Sunday, March 09, 2008

Life of the Party

Almost in spite of itself, this election cycle has become a debate about the nature and focus of the Democratic Party. It was supposed to have been a relatively easy path for John Edwards, with a campaign schedule that should have moved him from strength to strength among the different Democratic constituencies, culminating in a knockout sweep on Super Tuesday. Instead, we will spend half a year determining the life of the party.

In Hillary and Barry, we are looking at people who have captured the imaginations of the major Democratic constituencies in new and invigorating ways. While various bloggers and pundits have used the terms “beer track” and “wine track” to sum up their respective supporters, the alignments do not break out so cleanly.

Hillary has much of the traditional Democratic blue collar core, as shown in her win in Ohio, the classic “Reagan Democrat”. The working class, the elderly, ethnic whites, Catholics, mainline Protestants, the socially disadvantaged and economically vulnerable. She has brought in enormous numbers of women voters, higher than the usual gender gap the Democrats enjoy. Finally, she is the clear favorite of Hispanics and Asians, especially south Asians. These are growing demographic groups and ones the Democrats need to consolidate as a dedicated voting bloc. This is the group that Bill and Al won. It is also composed of the voters most likely to defect to the Republicans (elderly, working class whites, Hispanics).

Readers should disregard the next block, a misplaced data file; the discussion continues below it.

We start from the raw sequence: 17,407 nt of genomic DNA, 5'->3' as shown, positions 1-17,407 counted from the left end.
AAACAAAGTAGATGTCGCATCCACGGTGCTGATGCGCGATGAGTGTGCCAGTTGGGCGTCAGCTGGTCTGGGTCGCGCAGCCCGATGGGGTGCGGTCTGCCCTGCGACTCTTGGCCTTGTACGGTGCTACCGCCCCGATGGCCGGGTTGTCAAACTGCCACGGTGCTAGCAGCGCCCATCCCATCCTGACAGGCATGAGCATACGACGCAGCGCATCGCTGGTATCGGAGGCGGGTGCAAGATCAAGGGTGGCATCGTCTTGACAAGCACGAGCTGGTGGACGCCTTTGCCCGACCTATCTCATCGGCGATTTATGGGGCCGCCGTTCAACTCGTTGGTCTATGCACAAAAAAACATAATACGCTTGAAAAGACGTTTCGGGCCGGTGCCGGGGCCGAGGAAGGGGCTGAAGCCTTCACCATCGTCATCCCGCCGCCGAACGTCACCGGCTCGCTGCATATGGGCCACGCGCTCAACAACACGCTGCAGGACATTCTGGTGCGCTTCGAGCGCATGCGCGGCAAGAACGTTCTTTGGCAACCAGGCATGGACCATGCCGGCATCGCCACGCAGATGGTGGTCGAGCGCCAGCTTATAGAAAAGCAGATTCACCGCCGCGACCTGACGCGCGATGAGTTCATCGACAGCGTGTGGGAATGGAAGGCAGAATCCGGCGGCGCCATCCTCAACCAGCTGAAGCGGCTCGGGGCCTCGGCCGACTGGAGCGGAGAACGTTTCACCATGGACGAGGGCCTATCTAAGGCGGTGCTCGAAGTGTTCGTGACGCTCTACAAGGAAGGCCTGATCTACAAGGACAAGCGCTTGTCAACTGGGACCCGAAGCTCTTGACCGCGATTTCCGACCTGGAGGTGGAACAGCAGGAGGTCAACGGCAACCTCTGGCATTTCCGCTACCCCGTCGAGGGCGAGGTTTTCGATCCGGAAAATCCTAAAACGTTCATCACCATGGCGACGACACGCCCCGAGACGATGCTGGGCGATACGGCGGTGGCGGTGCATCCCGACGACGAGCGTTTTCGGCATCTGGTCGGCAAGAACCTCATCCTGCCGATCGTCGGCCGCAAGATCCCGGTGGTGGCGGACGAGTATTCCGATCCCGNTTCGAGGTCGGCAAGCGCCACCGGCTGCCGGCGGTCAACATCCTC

Barry has what I think is a totally unique combination of voting groups for the Democrats, the African American vote and the “wine track”. It is as though Gary Hart and Jesse Jackson had been merged. Usually, AA voters are found with the other core constituencies, leaving the wine track voters – upper middle and upper class, highly educated, college students, significant wage earners, in creative and technical industries, predominantly white – in the minority, able to challenge but not large enough of a block to dominate, but this time they have left their regular voting pattern to promote Barry. Just as with high female turn-out for Hillary, I think high AA turn-out for Obama needs to be seen as salutary and constructive identity voting.